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Vol. IV, August 1998

 

The Vocation-Director Part I
(cf. Judg 6,11-24)

Dear Brothers in the Priesthood!

The last texts led us to the final judgment. In the last hour, God’s call reaches everyone. "The Spirit and the Bride say, ‘Come.’ And let him who hears say, ‘Come.’ And let him who is thirsty come, let him who desires take the water of life without price" (Rev 22,17). But it is not only then that man will be called. Today, we are made more and more aware of the truth that one’s whole life is a call, an invitation of God to join Him in His eternal beatitude. Beyond the general call to salvation, the Catechism teaches, "Angels have been present since creation and throughout the history of salvation, announcing this salvation from afar or near and serving the accomplishment of the divine plan: they ... announced births and callings; assisted the prophets, just to cite a few examples" (332).

1. One call to which the Catechism refers is that of Gideon. We read: "Now the Angel of the Lord came and sat under the oak at Ophrah, which belonged to Joash the Abiezrite, as his son was beating out wheat in the wine press, to hide it from the Midianites. And the Angel of the Lord appeared to him and said to him: ‘The Lord is with you, you mighty man of valour.’ And Gideon said to him, ‘Pray, sir, if the Lord is with us, why then ... and where ...?’ And the Lord turned to him and said, ‘Go in this might of yours and deliver Israel from the hand of Midian." (Judg 6,11-12).

More commonly, we observe the Angel as a bearer of the Divine Word, of the call of God; we did so with Moses (cf. Ex 3) and will do so with St. Joseph and Our Lady as well as with others. That is the most evident example of the Angel as "actual grace" personified: He approaches man as the first impulse of God; his presence disposes man for the call. Then God Himself, through the Angel, reveals His will. In most of these examples we assist at a dialogue between the Angel and the man who is being called. It might simply be that these vocations are mentioned in Scripture because of the significance or difficulties which were linked with these calls. But this would not deny that the holy Angels do act in all vocations as instruments of God or, we may say, as vocation-directors. The call of Gideon through the Angel helps us to understand our role as priests who have already the mission of the Lord to "bear witness to the light," to be "the voice of one crying in the wilderness," to be "the friend of the bridegroom," who bears witness and tells the world: "Behold, the Lamb of God, who takes away the sin of the world!", so that those who hear us follow Jesus (Jn 1,8.23; 3,29; 1,29.37; cf. Directory ... of Priests, 32).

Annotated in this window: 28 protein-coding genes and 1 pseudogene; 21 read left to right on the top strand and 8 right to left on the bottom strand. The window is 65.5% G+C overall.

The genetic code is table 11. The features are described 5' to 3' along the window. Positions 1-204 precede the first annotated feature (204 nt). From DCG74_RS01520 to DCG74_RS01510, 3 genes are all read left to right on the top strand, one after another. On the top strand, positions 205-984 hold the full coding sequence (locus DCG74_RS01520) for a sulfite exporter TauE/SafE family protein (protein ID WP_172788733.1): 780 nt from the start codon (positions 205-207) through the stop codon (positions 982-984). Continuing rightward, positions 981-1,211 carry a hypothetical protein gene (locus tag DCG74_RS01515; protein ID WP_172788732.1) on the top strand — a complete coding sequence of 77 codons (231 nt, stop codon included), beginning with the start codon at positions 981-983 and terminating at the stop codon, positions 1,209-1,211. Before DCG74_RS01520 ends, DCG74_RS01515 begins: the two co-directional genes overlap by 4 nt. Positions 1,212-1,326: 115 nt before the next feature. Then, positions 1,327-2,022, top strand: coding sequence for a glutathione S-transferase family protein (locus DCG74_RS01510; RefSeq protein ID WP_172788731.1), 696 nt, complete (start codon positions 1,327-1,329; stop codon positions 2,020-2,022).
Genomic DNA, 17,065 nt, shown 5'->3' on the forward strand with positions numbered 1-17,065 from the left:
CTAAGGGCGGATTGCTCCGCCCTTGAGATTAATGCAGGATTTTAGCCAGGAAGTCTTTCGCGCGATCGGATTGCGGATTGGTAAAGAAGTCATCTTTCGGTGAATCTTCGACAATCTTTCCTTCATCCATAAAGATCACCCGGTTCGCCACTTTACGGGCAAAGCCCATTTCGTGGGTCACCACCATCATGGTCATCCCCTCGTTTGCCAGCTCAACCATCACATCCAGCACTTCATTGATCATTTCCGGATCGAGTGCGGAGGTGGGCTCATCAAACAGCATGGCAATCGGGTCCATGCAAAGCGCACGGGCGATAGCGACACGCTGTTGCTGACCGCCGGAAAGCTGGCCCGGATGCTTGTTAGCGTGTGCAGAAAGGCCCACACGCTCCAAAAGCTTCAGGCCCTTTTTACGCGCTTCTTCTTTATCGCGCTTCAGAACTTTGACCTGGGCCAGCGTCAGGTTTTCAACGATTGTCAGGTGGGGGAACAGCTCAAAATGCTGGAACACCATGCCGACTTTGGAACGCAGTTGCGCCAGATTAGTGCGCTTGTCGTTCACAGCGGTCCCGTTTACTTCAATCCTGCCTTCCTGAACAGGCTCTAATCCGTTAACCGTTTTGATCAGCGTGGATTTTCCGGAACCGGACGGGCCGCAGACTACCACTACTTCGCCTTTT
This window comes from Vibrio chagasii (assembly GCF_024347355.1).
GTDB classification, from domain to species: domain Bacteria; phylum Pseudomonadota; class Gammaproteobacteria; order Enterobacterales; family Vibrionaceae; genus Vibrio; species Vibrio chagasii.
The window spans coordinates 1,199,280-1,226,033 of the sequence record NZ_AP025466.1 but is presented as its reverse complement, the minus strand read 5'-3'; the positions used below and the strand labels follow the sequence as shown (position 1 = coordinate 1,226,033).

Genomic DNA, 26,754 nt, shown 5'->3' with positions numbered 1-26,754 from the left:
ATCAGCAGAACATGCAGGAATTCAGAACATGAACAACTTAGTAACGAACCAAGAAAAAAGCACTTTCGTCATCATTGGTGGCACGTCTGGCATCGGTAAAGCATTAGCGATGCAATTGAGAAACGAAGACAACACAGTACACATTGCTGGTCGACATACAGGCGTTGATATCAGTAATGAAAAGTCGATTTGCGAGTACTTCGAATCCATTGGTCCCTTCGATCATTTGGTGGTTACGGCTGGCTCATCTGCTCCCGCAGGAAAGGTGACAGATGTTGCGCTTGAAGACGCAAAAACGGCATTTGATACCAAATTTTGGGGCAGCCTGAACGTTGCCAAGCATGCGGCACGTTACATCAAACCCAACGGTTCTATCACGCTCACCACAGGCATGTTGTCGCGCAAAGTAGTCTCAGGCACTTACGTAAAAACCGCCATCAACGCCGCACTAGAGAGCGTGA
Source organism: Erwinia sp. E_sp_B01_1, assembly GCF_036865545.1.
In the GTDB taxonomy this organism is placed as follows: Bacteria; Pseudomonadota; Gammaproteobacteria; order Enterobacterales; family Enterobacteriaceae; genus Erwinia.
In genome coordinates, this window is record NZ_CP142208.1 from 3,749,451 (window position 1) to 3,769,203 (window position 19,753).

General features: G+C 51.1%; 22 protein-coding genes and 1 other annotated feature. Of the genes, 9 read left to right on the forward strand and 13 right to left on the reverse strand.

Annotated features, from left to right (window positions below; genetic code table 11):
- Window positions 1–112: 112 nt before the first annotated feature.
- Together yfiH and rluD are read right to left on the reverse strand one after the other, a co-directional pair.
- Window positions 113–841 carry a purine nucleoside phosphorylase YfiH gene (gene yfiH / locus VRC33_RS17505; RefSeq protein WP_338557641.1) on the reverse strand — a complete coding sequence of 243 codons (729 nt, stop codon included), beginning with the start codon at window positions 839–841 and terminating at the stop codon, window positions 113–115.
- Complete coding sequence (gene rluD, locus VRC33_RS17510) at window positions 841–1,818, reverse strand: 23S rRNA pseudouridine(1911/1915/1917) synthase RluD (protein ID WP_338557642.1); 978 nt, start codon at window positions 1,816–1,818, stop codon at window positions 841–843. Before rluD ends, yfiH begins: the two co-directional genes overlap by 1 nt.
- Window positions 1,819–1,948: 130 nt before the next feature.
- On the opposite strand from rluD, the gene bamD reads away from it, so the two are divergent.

2. First we have to note that the grace of a particular call comes from God and through divine initiative: At the beginning stands the holy Angel, sent by God! Thus, we may attribute every vocation to the Holy Spirit and to His servants, the holy Angels. To the Father we attribute creation and our existence, to the Son redemption and holiness through sanctifying grace, which we receive through the sacraments of Christian Initiation. To the Holy Spirit we may attribute the work of personal perfection and that of special calls. Such calls are as the call to matrimony, the sacrament of love, as Tobias found help in the Angel Raphael; and as the call to the priesthood, for which "the graces of the Holy Spirit (are) required" (CCC 1597; cf. 1585-1589). Such a call is also that to the consecrated life, for "it is the Spirit who awakens the desire to respond fully; it is He Who guides the growth of this desire, helping it to mature ..." (John Paul II, Vita Consecrata, 19).

All of these calls, inasmuch as gifts of love, reach out beyond the sanctification of those who are called to that of others as well. Further, they are all linked to love and tend towards total sacrificial love. These characteristics manifest the Holy Spirit and the holy Angels, His servants, who always act out of love. We can see this causality in love in the collaboration present in marriage, especially in the task of the education of children. We see it also in the pastoral love of priests, and in the sacrificial love of total donation in the consecrated life. Here we might remember also another saying of Jesus: "The words that I have spoken to you are spirit and life" (Jn 6,63): He attributes the efficacy of His words (the call) to the Holy Spirit Who is present with the actual grace ("spirit"), which helps us live out the vocation, and so gives "life." The constant presence and companionship of His Angels is surely not foreign in this spiritual vitality, indeed, this is their ministry.